Well-designed plates will also clear standard tow hooks and recovery points, although you can’t expect them to allow for other aftermarket add-ons, and if you find a conflict you’ll have to sort out your own solution. Grass, mud and stones can also build up between the plates and the vehicle: too much dried grass will lead to a major fire hazard; stones jammed in there may rub through the parts you’re trying to protect; and mud can create overheating problems, as well as adding fuel-and power-sapping weight. It’s a hassle, but get under and clean out everything above the plates now and then.

Regularly check that the retaining bolts are still done up tight, too. Most plate designs leave some of the bolt heads exposed, and they’ll inevitably be damaged, so it’s worth replacing them before they’re so bad that a socket won’t grip any more. Either that, or you’ll have to grind off the damaged heads and wrestle the bolt shaft out.


Underbody protection is not essential for most RVers, but it is an important consideration for those who venture off the beaten track. Most 4WDs lack full-length armour and have several vital components exposed. It’s actually becoming common to find nothing more than token protection underneath – and some have none at all.

For the cost of a few hundred dollars and some extra weight, you can dispel the worry about what might happen when you’re touring on rough roads. Even the most conservative ‘offroad’ driver can be caught out by the unexpected.

Like all protection, it’s about weighing up the risks, but the cost/benefit ratio here is hard to argue with. Buy quality gear that’s thoughtfully designed, and you can’t go wrong.


One way or another, you’ll want to ensure the following things are protected from damage:

  • Engine sump: Usually a light steel bowl, easily dented and vulnerable to punctures.
  • Transfer case: Typically alloy, therefore relatively brittle.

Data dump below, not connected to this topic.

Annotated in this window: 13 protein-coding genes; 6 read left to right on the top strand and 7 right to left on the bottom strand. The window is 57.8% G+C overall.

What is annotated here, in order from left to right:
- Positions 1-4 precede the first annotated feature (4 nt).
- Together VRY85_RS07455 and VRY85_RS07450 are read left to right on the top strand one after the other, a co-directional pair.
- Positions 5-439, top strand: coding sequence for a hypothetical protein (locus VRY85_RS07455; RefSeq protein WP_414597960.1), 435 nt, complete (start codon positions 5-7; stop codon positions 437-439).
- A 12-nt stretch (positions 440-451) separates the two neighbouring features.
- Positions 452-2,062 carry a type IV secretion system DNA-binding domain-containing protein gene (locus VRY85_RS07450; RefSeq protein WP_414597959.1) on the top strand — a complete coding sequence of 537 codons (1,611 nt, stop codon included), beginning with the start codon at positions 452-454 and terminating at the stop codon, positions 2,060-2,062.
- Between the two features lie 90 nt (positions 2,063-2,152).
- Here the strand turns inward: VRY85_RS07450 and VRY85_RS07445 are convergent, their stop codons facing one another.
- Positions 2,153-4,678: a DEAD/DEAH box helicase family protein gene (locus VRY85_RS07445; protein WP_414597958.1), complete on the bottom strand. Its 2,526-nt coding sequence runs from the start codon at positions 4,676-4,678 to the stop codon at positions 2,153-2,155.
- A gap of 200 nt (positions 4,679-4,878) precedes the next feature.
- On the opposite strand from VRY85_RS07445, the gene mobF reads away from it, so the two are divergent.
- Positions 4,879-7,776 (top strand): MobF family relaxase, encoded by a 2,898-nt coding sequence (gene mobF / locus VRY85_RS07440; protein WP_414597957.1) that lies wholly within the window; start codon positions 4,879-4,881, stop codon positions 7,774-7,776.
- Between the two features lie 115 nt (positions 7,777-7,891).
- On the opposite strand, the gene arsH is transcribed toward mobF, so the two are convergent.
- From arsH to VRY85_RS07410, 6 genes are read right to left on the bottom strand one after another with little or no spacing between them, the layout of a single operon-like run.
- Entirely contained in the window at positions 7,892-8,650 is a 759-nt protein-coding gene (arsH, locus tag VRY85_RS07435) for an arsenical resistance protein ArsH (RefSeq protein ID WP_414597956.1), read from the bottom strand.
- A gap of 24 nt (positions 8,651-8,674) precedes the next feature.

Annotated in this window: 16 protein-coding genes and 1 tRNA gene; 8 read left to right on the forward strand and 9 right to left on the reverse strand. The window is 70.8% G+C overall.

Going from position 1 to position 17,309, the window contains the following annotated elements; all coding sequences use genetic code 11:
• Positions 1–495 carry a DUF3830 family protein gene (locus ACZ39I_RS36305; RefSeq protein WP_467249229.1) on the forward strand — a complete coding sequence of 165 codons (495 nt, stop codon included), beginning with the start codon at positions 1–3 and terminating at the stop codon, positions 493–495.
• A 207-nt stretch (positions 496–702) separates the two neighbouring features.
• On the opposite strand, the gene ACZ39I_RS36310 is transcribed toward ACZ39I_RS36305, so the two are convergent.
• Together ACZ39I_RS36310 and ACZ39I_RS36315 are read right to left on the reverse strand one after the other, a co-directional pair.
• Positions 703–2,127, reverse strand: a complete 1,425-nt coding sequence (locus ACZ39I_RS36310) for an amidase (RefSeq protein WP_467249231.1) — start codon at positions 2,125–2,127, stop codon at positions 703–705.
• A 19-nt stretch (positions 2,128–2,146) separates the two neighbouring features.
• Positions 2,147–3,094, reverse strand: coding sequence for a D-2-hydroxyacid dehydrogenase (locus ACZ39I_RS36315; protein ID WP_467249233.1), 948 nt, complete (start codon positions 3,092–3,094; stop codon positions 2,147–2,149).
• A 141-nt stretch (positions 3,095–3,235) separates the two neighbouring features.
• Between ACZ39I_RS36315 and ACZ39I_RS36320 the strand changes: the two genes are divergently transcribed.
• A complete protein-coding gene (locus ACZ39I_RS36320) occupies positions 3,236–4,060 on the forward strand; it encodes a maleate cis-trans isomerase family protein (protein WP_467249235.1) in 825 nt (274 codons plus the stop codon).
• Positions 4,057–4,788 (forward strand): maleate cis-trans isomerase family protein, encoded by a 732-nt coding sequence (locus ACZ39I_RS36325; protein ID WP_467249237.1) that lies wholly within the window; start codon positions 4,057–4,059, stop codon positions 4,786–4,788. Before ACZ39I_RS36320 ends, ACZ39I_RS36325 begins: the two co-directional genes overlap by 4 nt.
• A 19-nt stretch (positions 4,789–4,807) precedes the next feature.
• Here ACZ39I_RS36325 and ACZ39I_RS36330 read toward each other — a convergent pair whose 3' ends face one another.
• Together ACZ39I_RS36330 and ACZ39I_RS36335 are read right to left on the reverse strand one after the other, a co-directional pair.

• Gearbox: With a light steel sump and exposed alloy sections, it’s as weak as the items above.
  • Differentials: They’re usually alloy on independently suspended vehicles, so somewhat brittle. Some are mounted high and out of the way, but not all. With live-axle 4WDs, the steel housing is typically strong enough, but the bolt-on faces are potentially vulnerable, primarily the forward face of the front diff, which is the first thing to bash into solid rocks. You can buy stronger aftermarket replacements.
  • Fuel tank: While dents aren’t a huge problem, a split or punctured tank could leave you stranded, not to mention become a fire risk.
  • Steering mechanism: Often the first points of contact with solid objects buried in the ground. Steering rods, etc., can be bent or broken.
  • Radiator and intercooler: In a few 4WDs, the lower sections of these crucial parts may hang below the level of the surrounding structural metal pieces. It’s not smart to lead with your chin when it’s this fragile.
  • Miscellaneous components: Oil, fuel or brake lines; monotube rear shocks; transmission coolers; handbrake cables; and a host of other things are sometimes left exposed.

WORDS Mick Matheson
Source: Caravan World Jan 2011